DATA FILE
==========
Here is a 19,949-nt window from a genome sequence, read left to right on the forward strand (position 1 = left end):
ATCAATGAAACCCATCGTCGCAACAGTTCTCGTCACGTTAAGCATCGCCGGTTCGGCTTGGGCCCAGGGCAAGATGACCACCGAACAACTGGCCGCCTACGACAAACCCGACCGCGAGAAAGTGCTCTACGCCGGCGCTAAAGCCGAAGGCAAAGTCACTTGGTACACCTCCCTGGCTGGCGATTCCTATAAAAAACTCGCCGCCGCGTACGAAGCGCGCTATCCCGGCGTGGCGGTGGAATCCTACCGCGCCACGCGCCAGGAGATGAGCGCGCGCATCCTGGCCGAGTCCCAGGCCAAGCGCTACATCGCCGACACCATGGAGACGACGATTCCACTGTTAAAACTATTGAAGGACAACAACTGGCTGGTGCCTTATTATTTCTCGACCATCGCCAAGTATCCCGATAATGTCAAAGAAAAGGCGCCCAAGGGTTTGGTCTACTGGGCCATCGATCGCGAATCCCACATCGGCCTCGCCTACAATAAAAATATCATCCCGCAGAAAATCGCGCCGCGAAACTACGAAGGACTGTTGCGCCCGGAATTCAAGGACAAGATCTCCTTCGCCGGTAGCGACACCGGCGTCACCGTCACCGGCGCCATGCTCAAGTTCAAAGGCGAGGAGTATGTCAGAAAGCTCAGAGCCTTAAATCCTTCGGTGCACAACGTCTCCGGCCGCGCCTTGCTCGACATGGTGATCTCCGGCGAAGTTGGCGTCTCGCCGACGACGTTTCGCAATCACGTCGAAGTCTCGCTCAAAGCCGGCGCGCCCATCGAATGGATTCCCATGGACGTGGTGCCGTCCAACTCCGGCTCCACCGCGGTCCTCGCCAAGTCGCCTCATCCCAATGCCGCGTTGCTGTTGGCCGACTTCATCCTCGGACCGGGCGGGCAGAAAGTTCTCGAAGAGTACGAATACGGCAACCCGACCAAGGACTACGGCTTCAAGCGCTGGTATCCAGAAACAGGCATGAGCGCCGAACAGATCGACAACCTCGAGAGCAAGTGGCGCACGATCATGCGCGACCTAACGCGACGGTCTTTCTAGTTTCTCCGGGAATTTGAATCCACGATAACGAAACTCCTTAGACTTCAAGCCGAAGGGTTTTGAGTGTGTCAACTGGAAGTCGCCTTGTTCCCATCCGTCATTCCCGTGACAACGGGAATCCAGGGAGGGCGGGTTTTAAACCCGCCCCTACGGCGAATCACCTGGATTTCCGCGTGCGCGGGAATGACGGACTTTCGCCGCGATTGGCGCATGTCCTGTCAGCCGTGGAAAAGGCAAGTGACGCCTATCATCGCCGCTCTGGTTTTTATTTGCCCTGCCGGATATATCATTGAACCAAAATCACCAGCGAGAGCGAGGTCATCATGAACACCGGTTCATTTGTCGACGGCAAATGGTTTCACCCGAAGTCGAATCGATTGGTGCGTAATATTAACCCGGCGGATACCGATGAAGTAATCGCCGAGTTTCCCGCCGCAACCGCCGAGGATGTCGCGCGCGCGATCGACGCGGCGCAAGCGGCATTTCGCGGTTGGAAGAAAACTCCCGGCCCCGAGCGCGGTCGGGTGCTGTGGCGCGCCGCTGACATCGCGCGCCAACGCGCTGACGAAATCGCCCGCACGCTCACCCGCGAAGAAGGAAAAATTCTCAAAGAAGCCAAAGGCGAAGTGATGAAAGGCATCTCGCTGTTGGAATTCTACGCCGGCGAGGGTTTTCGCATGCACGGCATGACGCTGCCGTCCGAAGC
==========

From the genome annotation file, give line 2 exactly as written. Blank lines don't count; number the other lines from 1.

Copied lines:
ATCAATGAAACCCATCGTCGCAACAGTTCTCGTCACGTTAAGCATCGCCGGTTCGGCTTGGGCCCAGGGCAAGATGACCACCGAACAACTGGCCGCCTACGACAAACCCGACCGCGAGAAAGTGCTCTACGCCGGCGCTAAAGCCGAAGGCAAAGTCACTTGGTACACCTCCCTGGCTGGCGATTCCTATAAAAAACTCGCCGCCGCGTACGAAGCGCGCTATCCCGGCGTGGCGGTGGAATCCTACCGCGCCACGCGCCAGGAGATGAGCGCGCGCATCCTGGCCGAGTCCCAGGCCAAGCGCTACATCGCCGACACCATGGAGACGACGATTCCACTGTTAAAACTATTGAAGGACAACAACTGGCTGGTGCCTTATTATTTCTCGACCATCGCCAAGTATCCCGATAATGTCAAAGAAAAGGCGCCCAAGGGTTTGGTCTACTGGGCCATCGATCGCGAATCCCACATCGGCCTCGCCTACAATAAAAATATCATCCCGCAGAAAATCGCGCCGCGAAACTACGAAGGACTGTTGCGCCCGGAATTCAAGGACAAGATCTCCTTCGCCGGTAGCGACACCGGCGTCACCGTCACCGGCGCCATGCTCAAGTTCAAAGGCGAGGAGTATGTCAGAAAGCTCAGAGCCTTAAATCCTTCGGTGCACAACGTCTCCGGCCGCGCCTTGCTCGACATGGTGATCTCCGGCGAAGTTGGCGTCTCGCCGACGACGTTTCGCAATCACGTCGAAGTCTCGCTCAAAGCCGGCGCGCCCATCGAATGGATTCCCATGGACGTGGTGCCGTCCAACTCCGGCTCCACCGCGGTCCTCGCCAAGTCGCCTCATCCCAATGCCGCGTTGCTGTTGGCCGACTTCATCCTCGGACCGGGCGGGCAGAAAGTTCTCGAAGAGTACGAATACGGCAACCCGACCAAGGACTACGGCTTCAAGCGCTGGTATCCAGAAACAGGCATGAGCGCCGAACAGATCGACAACCTCGAGAGCAAGTGGCGCACGATCATGCGCGACCTAACGCGACGGTCTTTCTAGTTTCTCCGGGAATTTGAATCCACGATAACGAAACTCCTTAGACTTCAAGCCGAAGGGTTTTGAGTGTGTCAACTGGAAGTCGCCTTGTTCCCATCCGTCATTCCCGTGACAACGGGAATCCAGGGAGGGCGGGTTTTAAACCCGCCCCTACGGCGAATCACCTGGATTTCCGCGTGCGCGGGAATGACGGACTTTCGCCGCGATTGGCGCATGTCCTGTCAGCCGTGGAAAAGGCAAGTGACGCCTATCATCGCCGCTCTGGTTTTTATTTGCCCTGCCGGATATATCATTGAACCAAAATCACCAGCGAGAGCGAGGTCATCATGAACACCGGTTCATTTGTCGACGGCAAATGGTTTCACCCGAAGTCGAATCGATTGGTGCGTAATATTAACCCGGCGGATACCGATGAAGTAATCGCCGAGTTTCCCGCCGCAACCGCCGAGGATGTCGCGCGCGCGATCGACGCGGCGCAAGCGGCATTTCGCGGTTGGAAGAAAACTCCCGGCCCCGAGCGCGGTCGGGTGCTGTGGCGCGCCGCTGACATCGCGCGCCAACGCGCTGACGAAATCGCCCGCACGCTCACCCGCGAAGAAGGAAAAATTCTCAAAGAAGCCAAAGGCGAAGTGATGAAAGGCATCTCGCTGTTGGAATTCTACGCCGGCGAGGGTTTTCGCATGCACGGCATGACGCTGCCGTCCGAAGC